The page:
Last week, I reported on the federal government’s massive new student-tracking database, which was created as part of the nationalized Common Core standards scheme.
The good news: A grassroots revolt outside the Beltway bubble is swelling. Families are taking their children’s academic and privacy matters out of the snoopercrats’ grip and into their own hands. You can now download a Common Core opt-out form to submit to your school district, courtesy of the group Truth in American Education.
Parents caught off guard by the stealthy tracking racket are now mobilizing across the country. According to the New York Daily News, Public Advocate Bill de Blasio, echoing parents across New York City, blasted the tracking database in a letter to government officials: “I don’t want my kids’ privacy bought and sold like this.” This Wednesday, prompted by parental objections, Oklahoma state representatives unanimously passed House Bill 1989 — the Student Data Accessibility, Transparency and Accountability Act — to prohibit the release of confidential student data without the written consent of the student’s parent or guardian.
As I noted in last week’s column, the national Common Core student database was funded with Obama stimulus money. Grants also came from the liberal Bill and Melinda Gates Foundation (which largely underwrote and promoted the top-down Common Core curricular scheme). A division of the conservative Rupert Murdoch’s News Corp. built the database infrastructure. A nonprofit startup, “inBloom, Inc.,” evolved out of this strange-bedfellows partnership to operate the invasive database, which is compiling everything from health-care histories, income information, and religious affiliations to voting status, blood types, and homework completion.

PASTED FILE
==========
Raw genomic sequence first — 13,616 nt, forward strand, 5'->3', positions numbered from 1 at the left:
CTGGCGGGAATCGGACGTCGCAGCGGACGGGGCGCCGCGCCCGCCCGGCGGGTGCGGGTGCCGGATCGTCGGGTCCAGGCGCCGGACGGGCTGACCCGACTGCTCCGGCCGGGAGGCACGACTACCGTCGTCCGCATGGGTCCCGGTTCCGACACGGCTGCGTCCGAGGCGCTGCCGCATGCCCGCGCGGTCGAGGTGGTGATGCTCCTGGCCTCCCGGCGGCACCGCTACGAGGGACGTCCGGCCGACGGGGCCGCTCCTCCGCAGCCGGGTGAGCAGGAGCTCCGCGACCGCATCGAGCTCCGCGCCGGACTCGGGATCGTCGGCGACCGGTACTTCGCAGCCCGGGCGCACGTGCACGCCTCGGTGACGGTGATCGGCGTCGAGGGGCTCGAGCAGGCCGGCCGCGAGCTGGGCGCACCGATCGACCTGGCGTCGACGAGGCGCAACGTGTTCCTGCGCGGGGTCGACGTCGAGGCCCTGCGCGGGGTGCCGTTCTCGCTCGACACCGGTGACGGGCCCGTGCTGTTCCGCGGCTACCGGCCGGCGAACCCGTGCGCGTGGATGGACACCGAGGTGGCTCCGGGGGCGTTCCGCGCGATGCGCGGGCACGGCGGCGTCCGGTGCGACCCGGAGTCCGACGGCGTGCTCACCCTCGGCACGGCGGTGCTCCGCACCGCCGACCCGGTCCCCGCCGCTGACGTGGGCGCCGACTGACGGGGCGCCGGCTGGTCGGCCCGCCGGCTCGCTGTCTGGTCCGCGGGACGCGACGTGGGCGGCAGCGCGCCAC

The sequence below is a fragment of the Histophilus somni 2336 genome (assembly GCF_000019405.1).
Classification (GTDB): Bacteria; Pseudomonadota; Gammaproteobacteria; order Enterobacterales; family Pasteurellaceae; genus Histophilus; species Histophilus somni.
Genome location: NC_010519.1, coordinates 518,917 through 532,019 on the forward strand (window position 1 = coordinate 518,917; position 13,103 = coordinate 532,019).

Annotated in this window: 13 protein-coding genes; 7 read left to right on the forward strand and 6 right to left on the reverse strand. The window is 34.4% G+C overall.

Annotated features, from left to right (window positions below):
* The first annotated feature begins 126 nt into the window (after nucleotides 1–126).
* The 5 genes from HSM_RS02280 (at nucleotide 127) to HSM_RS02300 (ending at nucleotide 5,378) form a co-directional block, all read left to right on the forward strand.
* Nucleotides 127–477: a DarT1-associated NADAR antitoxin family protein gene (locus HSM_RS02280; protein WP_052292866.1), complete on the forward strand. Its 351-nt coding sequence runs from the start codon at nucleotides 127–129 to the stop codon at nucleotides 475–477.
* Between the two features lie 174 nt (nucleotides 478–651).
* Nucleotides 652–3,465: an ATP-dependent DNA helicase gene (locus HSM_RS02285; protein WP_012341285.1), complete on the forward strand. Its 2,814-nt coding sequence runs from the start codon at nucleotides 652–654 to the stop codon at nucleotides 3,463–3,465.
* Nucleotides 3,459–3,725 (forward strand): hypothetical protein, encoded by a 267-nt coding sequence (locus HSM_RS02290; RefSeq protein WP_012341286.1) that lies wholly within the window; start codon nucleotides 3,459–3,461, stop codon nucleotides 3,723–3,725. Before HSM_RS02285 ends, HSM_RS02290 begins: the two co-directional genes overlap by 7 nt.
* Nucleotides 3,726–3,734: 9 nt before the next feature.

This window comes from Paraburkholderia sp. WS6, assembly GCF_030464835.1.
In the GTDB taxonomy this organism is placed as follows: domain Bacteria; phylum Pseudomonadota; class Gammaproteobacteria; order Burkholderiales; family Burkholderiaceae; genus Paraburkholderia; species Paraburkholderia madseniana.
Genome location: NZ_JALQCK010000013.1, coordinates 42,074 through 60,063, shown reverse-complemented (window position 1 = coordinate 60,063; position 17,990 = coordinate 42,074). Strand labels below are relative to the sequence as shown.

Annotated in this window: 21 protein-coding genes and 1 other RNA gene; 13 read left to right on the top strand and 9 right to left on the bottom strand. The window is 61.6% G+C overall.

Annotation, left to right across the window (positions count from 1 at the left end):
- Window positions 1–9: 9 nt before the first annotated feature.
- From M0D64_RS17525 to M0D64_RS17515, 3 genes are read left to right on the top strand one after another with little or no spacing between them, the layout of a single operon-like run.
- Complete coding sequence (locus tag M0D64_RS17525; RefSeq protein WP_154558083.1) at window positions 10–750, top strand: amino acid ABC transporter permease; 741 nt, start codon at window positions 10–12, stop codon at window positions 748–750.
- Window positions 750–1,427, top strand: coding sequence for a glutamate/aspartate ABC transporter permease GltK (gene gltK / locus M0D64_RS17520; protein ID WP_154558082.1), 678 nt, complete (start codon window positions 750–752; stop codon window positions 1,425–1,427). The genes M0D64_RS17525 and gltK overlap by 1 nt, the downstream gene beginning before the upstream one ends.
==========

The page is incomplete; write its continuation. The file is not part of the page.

And it gets worse. Research fellow Joy Pullmann at the Heartland Institute points to a February Department of Education report on its data-mining plans that contemplates the use of creepy student-monitoring techniques such as “functional magnetic resonance imaging” and “using cameras to judge facial expressions, an electronic seat that judges posture, a pressure-sensitive computer mouse and a biometric wrap on kids’ wrists.”
The DOE report exposes the big lie that Common Core is about raising academic standards. The report instead reveals Common Core’s progressive designs to measure and track children’s “competencies” in “recognizing bias in sources,” “flexibility,” “cultural awareness and competence,” “appreciation for diversity,” “empathy,” “perspective taking, trust, [and] service orientation.”
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